Experimental feature

Listen to this article

Experimental feature

England’s Premiership is awash with foreign stars. Yet underneath the glamorous surface of the world’s richest league, there is another side to English football’s foreign legion.

A survey conducted two seasons ago by Kick It Out, the anti-racist campaign, found that a quarter of Premier League clubs had a refugee in their squads. Sixty-four per cent of professional clubs in England and Wales responded, revealing that a total of 15 per cent had players who were refugees.

On Monday, two such asylum-seekers turned footballers will hope to feature in the Premiership game between Watford and

Alhassan Bangura has marked his debut season in the Premiership with tough-tackling displays in Watford’s midfield. The 19-year-old’s journey to football success has been remarkable.

Bangura fled Sierra Leone four years ago after his father died. His father had been a member of the Poro secret society, a group in which men practice particular social, political and spiritual roles. Under the rules of the group, Bangura would have been forced to succeed his father but this was an obligation he did not want.

Bangura went to Guinea where he was befriended by a Frenchman who took him to France and then the UK in the hope of luring him into male prostitution. Bangura eventually escaped and sought asylum in England.

Incredibly, a Watford scout spotted him playing football in a local park, something Bangura did to keep fit during his difficult early days in England. He quickly rose up the ranks of the Watford academy to play an important role in the team’s promotion last season. Now the transformation is complete as Bangura lines up against the likes of Chelsea and Manchester United.

The Portsmouth striker Lomana Tresor LuaLua, famous for his acrobatic celebrations, is another one of English football’s refugees.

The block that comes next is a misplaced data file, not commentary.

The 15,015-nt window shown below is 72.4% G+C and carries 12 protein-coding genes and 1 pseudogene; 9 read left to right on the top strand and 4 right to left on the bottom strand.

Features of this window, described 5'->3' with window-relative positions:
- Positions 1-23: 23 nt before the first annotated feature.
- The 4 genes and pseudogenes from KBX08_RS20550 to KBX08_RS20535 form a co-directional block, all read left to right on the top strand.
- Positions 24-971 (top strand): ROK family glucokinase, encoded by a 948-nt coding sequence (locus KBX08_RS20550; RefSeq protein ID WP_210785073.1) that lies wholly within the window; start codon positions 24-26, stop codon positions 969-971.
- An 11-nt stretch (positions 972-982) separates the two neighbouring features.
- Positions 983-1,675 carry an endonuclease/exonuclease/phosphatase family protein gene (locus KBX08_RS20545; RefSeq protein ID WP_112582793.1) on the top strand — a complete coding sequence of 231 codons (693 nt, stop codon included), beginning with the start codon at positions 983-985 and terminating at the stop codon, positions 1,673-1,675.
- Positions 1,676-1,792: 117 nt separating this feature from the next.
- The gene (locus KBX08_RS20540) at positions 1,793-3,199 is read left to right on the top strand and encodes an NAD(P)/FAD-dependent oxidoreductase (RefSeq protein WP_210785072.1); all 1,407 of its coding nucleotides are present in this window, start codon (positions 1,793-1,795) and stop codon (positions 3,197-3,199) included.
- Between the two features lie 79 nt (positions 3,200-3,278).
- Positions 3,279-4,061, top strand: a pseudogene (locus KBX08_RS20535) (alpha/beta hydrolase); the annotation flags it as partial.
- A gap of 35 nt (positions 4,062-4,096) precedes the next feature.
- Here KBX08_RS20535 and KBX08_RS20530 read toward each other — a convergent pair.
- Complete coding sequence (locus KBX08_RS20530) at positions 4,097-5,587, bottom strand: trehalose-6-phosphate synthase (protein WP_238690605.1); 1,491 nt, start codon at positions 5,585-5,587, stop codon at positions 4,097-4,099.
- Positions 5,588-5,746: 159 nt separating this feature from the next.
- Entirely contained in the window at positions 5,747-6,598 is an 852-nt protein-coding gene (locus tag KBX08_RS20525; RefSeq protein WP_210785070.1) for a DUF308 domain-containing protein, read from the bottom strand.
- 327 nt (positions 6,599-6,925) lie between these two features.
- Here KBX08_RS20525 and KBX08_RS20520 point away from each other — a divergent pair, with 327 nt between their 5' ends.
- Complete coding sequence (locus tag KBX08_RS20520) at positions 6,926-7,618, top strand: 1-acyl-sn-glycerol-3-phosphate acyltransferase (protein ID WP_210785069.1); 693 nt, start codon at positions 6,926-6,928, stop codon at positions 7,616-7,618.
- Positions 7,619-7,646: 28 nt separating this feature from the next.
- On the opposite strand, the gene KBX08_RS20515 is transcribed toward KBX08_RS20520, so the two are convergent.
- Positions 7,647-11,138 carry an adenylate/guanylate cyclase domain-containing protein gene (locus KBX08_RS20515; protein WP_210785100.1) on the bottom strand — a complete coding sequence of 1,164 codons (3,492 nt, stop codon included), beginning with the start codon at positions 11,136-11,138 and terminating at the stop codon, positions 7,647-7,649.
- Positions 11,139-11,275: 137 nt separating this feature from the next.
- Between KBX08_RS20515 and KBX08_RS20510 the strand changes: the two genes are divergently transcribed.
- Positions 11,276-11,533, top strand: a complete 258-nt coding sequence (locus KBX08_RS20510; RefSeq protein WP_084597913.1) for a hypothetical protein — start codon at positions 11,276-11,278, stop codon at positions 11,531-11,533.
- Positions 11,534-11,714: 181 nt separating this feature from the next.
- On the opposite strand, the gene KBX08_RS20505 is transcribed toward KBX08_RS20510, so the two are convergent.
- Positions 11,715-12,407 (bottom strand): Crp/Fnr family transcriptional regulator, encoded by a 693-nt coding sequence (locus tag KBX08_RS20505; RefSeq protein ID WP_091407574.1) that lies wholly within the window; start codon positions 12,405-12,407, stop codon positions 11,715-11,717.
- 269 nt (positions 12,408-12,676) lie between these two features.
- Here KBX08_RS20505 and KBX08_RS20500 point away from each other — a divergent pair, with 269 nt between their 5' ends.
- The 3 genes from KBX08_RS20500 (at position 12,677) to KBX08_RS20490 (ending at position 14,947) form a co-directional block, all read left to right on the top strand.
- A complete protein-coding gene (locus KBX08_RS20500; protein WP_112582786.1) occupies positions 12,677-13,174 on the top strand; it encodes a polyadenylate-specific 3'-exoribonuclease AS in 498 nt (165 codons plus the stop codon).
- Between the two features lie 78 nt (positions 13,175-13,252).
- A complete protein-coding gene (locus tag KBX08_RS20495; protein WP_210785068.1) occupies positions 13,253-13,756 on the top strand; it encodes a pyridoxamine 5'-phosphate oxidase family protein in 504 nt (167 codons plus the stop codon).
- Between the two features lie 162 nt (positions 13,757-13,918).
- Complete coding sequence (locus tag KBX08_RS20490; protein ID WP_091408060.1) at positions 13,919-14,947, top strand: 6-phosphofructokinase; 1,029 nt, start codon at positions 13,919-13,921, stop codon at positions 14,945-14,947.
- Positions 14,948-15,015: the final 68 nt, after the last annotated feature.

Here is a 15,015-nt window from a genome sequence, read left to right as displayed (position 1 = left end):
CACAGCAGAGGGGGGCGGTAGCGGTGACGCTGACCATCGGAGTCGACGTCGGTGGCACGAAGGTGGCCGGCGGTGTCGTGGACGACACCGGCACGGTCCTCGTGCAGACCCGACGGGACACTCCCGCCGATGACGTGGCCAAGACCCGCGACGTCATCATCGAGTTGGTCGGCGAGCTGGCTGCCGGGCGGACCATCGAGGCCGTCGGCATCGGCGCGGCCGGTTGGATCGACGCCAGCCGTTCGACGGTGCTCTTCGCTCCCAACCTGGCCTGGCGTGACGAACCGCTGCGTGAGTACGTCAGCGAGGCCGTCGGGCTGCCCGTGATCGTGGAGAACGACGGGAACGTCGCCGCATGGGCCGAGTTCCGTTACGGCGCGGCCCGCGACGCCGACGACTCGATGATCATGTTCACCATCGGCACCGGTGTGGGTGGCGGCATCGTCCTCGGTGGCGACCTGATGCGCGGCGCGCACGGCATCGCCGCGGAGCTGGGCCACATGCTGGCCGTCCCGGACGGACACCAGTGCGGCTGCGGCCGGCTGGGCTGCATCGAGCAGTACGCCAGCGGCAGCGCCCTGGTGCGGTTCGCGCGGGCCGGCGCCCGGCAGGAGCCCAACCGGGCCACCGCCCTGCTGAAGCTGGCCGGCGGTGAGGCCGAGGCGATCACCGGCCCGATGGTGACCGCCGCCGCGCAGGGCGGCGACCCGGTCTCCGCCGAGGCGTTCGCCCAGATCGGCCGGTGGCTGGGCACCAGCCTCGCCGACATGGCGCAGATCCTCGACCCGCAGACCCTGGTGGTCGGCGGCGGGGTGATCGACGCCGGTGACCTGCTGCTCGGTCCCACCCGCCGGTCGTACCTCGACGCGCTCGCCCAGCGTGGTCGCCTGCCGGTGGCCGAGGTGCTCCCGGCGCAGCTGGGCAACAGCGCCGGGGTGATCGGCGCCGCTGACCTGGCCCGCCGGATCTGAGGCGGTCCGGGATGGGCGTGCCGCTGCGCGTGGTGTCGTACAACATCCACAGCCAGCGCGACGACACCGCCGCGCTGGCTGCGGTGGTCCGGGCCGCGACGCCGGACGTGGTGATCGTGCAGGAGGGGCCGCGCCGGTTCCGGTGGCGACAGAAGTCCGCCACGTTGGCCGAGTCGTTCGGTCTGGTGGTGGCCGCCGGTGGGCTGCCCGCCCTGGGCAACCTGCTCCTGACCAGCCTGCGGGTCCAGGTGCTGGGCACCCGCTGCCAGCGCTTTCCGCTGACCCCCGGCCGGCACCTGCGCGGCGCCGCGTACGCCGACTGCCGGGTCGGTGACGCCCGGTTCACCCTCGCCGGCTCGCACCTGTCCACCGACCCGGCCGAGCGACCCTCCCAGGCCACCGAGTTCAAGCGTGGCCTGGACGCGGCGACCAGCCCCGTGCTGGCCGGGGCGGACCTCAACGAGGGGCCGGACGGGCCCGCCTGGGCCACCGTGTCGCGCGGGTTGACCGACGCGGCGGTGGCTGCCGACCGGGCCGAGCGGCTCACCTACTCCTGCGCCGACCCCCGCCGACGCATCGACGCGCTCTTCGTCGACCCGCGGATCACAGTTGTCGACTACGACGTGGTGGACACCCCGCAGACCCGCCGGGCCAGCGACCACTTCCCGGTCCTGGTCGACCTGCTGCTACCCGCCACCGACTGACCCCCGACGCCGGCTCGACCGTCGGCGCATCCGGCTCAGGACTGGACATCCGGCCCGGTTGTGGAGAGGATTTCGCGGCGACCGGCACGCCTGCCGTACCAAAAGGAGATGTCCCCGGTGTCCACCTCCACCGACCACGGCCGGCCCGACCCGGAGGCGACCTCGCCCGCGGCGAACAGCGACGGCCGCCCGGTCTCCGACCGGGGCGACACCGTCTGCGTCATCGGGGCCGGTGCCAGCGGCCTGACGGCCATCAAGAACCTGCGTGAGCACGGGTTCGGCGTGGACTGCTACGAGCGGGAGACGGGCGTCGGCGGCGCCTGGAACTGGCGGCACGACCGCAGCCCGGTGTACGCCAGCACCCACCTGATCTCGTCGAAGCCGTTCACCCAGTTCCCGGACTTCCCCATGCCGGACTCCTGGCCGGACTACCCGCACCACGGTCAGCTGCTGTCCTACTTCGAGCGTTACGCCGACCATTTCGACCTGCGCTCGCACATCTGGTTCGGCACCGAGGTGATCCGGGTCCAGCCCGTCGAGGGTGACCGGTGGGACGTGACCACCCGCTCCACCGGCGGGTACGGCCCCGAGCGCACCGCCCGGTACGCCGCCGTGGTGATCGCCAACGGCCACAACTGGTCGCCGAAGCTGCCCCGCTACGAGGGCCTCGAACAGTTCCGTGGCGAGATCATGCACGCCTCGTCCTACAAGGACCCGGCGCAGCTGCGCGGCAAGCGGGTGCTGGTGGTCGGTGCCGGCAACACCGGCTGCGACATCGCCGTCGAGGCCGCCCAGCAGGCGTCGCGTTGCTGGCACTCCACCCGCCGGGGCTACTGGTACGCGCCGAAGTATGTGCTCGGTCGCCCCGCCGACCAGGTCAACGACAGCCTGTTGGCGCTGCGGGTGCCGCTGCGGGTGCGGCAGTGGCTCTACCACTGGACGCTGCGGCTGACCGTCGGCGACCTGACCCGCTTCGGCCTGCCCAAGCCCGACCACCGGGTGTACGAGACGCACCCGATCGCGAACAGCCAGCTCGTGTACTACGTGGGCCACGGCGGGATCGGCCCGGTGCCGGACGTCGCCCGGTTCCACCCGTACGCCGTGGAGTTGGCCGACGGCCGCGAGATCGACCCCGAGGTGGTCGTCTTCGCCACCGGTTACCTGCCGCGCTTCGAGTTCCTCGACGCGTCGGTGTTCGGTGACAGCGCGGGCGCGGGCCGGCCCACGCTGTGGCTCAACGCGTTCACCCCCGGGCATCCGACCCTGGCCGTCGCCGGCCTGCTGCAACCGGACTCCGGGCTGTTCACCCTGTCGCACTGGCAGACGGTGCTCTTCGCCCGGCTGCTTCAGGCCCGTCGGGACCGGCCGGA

LuaLua arrived in England at the age of nine after he fled the troubled Democratic Republic of Congo, then known as Zaire, with his father. His early memories of life in the UK revolve round a detention centre.

“Life was very different then,” says LuaLua. “I couldn’t speak English but in detention they made it really easy for the kids. You had your computers and your games. In those days, it was a safe place to be.”

LuaLua has not forgotten his roots. As well as setting up a foundation for children in Congo and acting as
Portsmouth’s social inclusion ambassador, the 26-year-old is a patron of Haslar Visitors Group, a charity that offers support to asylum seekers held in the Haslar detention centre in Hampshire.

“When I was in detention, I remember some people used to get sent back and that wasn’t the nicest thing,” he says. “There are people who kill themselves in there because they are not being told what is going to happen to them. Football is just a job for me. I’m not too hooked on it. I believe that, if you can help another person, try.”

Michael Woolley, co-ordinator of the Haslar Visitors Group, appreciates the importance of having LuaLua as a figurehead, believing he can help change perceptions of asylum seekers.

“I have seen LuaLua go into Haslar and the men have responded very positively to him and he has responded warmly to them,” says Woolley. “I think it’s great people like LuaLua draw attention to the cause of asylum seekers. They can influence people who go to football, especially the young.”

LuaLua feels there is a large pool of talent among asylum seekers but their potential is being stifled by bureaucracy. “I have seen some great talents but the annoying thing is there are no papers allowing them to work. It hurts me to see that I can’t do anything for them.”

Despite those restrictions, LuaLua has a message for asylum-seekers dreaming of following in his footsteps: “Never let anyone put you down or say it’s too late. I made it late. I went to different clubs but I never gave up. Nothing is too late.”

Copyright The Financial Times Limited 2018. All rights reserved.

Comments have not been enabled for this article.